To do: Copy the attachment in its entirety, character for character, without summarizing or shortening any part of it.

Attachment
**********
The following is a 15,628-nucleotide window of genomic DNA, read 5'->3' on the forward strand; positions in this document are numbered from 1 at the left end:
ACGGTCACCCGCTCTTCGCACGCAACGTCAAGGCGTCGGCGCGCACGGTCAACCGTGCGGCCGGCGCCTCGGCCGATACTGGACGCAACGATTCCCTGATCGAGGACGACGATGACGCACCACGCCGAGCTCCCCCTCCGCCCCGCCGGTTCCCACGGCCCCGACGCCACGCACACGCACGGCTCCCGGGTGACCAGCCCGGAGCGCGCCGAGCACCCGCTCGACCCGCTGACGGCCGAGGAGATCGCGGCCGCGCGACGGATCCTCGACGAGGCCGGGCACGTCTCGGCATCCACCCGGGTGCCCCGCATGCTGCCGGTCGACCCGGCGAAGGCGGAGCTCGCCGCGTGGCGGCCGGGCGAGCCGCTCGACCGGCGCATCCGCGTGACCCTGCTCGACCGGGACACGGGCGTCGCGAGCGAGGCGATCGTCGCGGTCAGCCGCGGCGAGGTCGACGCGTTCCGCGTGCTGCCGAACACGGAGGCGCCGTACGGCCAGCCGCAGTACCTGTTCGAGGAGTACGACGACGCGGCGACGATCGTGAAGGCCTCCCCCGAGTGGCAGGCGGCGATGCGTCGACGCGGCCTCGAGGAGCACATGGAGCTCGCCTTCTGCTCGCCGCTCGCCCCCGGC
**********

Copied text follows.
The following is a 15,628-nucleotide window of genomic DNA, read 5'->3' on the forward strand; positions in this document are numbered from 1 at the left end:
ACGGTCACCCGCTCTTCGCACGCAACGTCAAGGCGTCGGCGCGCACGGTCAACCGTGCGGCCGGCGCCTCGGCCGATACTGGACGCAACGATTCCCTGATCGAGGACGACGATGACGCACCACGCCGAGCTCCCCCTCCGCCCCGCCGGTTCCCACGGCCCCGACGCCACGCACACGCACGGCTCCCGGGTGACCAGCCCGGAGCGCGCCGAGCACCCGCTCGACCCGCTGACGGCCGAGGAGATCGCGGCCGCGCGACGGATCCTCGACGAGGCCGGGCACGTCTCGGCATCCACCCGGGTGCCCCGCATGCTGCCGGTCGACCCGGCGAAGGCGGAGCTCGCCGCGTGGCGGCCGGGCGAGCCGCTCGACCGGCGCATCCGCGTGACCCTGCTCGACCGGGACACGGGCGTCGCGAGCGAGGCGATCGTCGCGGTCAGCCGCGGCGAGGTCGACGCGTTCCGCGTGCTGCCGAACACGGAGGCGCCGTACGGCCAGCCGCAGTACCTGTTCGAGGAGTACGACGACGCGGCGACGATCGTGAAGGCCTCCCCCGAGTGGCAGGCGGCGATGCGTCGACGCGGCCTCGAGGAGCACATGGAGCTCGCCTTCTGCTCGCCGCTCGCCCCCGGC